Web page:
“We are in the business of helping our clients succeed—individually and organizationally. When our clients succeed, we succeed.”  So says Art Foley, Womble Carlyle’s Director of Client Initiatives.  These words were ringing in my ears as I studied the slides from an InsideCounsel webinar featuring as speakers Stephen Kaplan, Senior Vice President and General Counsel of Connextions, Inc., and Karl Kilb, Director of Market Relations for Bloomberg Law. 

In their presentation, titled “Strategic Partners:  How the Role of General Counsel is Evolving and Adding More Value,” the speakers pointed to a number of factors that have transformed the General Counsel from a role as manager of the legal department to a trusted strategic advisor to the C-suite and the Board. 

Among the factors fomenting this transformation are the emergence of inside lawyers as strategic thinkers, Sarbanes-Oxley and the financial meltdown that began in 2008.  In essence, what Kaplan and Kilb were explaining how they can be viewed as critical members of the senior executive team.  Among the gems they suggested to fellow inside counsel:

  • Read books written for your CEO and other business executives
  • Take mini-MBA courses, of, if one can afford the time, a full executive MBA
  • Become an industry subject matter expert
  • Delve deeply into the business by becoming a student of the business, understanding the reasons behind its biggest wins….and losses.  Be part historian, part therapist and part fortune-teller. 
  • Hone in on and attend the “crucial meetings”
  • Use technology to stay on top of industry trends, regulatory developments and industry outlooks.

This blog is concerned primarily with encouraging private practice lawyers and staff professionals to prepare for the new legal normal, so you may be wondering about the connection between this blog and a webinar of inside counsel discussing how to be a valued member of the C-Suite team.  The answer lies in the first sentence above; to the extent that we in law firms can help inside counsel with Kaplan’s and Kilb’s suggestions, the more valued WE will become as lawyers and advisors.  To put it bluntly, here is what I would do if I were a lawyer thinking about the list above:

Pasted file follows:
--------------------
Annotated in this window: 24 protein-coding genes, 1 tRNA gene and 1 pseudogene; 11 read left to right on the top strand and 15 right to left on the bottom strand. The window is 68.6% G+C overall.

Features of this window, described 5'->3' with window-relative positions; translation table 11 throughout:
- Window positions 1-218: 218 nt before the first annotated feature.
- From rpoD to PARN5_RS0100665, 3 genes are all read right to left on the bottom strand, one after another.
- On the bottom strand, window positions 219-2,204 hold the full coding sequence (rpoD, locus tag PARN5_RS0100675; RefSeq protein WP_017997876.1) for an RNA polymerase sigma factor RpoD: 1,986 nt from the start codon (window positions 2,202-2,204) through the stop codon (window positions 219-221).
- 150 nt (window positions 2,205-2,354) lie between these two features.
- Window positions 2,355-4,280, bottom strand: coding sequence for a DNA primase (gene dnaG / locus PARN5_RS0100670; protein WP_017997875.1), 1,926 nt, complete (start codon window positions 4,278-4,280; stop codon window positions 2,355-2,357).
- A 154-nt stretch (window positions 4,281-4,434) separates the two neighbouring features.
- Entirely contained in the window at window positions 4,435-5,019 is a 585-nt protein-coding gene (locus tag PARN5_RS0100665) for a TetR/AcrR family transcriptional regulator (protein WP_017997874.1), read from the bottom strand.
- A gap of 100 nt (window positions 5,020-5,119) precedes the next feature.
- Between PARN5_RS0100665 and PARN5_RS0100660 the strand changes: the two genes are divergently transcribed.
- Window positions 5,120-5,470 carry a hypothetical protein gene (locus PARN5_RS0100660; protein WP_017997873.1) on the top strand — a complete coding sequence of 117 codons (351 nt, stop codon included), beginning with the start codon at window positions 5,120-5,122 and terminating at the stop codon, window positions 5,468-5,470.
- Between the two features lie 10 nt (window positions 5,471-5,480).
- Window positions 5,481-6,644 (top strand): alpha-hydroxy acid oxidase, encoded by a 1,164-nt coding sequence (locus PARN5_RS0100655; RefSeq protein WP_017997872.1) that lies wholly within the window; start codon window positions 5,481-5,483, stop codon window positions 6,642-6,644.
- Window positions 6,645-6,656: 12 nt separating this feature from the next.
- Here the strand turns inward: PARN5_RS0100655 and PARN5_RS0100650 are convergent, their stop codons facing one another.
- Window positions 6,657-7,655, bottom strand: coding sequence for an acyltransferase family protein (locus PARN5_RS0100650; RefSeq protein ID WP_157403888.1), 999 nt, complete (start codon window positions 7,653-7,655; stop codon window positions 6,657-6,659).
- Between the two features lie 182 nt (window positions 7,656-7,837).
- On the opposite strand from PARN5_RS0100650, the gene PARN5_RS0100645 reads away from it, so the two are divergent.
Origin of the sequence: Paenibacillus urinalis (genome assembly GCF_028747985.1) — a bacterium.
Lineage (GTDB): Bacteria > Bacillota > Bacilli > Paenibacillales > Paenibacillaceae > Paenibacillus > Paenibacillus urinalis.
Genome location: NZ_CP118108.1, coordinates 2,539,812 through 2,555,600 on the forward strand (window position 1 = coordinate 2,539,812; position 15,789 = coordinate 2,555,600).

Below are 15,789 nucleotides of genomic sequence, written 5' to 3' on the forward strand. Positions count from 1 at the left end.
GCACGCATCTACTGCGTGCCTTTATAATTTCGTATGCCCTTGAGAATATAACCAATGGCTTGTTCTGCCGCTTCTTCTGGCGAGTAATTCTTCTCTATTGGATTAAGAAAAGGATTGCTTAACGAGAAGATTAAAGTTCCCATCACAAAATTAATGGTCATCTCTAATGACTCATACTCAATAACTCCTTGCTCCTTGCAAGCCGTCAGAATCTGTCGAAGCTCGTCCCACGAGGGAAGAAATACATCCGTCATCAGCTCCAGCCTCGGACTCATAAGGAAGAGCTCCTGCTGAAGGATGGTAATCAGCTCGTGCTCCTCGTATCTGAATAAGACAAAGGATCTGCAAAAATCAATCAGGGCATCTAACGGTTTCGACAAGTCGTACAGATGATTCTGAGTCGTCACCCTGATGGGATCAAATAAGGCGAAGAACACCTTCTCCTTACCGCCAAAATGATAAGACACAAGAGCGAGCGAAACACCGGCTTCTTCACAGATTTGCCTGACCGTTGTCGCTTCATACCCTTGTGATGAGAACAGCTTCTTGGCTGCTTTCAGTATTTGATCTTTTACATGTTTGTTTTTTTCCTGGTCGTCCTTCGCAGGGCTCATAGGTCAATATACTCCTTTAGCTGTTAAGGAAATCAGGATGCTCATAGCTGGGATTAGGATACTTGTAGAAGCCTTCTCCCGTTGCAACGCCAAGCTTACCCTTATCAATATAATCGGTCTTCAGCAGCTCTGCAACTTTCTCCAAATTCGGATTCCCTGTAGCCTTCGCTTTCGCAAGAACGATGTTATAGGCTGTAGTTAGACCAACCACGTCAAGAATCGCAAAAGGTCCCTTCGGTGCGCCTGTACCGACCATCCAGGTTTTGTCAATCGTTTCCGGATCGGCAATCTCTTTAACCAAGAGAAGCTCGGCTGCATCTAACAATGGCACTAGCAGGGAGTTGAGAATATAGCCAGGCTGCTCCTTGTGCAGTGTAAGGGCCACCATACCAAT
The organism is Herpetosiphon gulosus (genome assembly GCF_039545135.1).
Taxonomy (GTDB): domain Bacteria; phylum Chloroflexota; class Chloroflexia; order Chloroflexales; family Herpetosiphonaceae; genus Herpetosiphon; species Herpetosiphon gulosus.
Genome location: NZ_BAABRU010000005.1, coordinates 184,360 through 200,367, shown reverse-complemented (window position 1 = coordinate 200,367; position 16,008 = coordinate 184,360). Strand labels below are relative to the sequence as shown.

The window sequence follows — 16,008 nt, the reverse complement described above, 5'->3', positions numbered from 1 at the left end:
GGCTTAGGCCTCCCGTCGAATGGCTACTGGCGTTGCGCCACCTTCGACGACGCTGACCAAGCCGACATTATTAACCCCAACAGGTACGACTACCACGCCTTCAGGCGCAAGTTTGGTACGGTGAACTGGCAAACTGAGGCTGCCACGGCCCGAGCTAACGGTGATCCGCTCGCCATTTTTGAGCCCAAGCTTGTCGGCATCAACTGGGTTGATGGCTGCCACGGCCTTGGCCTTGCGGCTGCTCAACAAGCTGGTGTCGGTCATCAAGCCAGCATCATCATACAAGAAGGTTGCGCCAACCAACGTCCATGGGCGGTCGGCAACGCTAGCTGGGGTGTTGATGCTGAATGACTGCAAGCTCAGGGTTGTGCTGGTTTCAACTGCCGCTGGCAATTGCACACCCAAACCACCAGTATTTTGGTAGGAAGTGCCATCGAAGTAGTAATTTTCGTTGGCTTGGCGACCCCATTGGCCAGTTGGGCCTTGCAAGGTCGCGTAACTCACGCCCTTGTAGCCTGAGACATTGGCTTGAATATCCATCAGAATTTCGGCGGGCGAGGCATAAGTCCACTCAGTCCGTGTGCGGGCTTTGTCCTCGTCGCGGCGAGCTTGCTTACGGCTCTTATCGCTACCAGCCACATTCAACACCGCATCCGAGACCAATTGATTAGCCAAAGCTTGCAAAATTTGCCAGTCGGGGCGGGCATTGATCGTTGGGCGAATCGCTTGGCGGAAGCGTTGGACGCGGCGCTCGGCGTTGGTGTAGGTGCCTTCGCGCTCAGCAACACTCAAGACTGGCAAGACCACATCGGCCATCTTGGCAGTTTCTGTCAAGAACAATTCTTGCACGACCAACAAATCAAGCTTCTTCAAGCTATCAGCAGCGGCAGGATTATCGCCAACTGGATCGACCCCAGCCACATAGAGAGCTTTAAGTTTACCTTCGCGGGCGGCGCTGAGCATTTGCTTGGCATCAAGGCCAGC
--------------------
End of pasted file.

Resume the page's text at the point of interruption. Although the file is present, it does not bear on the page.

• Send great business and executive books to inside counsel for them to read
  • Offer mini-MBA courses, or at the very least offer business courses to inside counsel
  • Invite inside counsel to meetings of one’s industry groups, both to learn and to share
  • To the extent that we have long-term experience and a track record with a company, invest as much time as possible early in a new inside counsel’s tenure bringing him or her up to speed on what we know about the business.  And always share ideas you have for how not just the law department, but the entire business, might advance. 
  • Make sure to keep inside counsel posted on any crucial meetings you hear about that they may not have heard about
  • Share the firm’s technology, often acquired and operated within law firm Marketing Departments, to keep inside counsel up to speed on trends, developments and outlooks.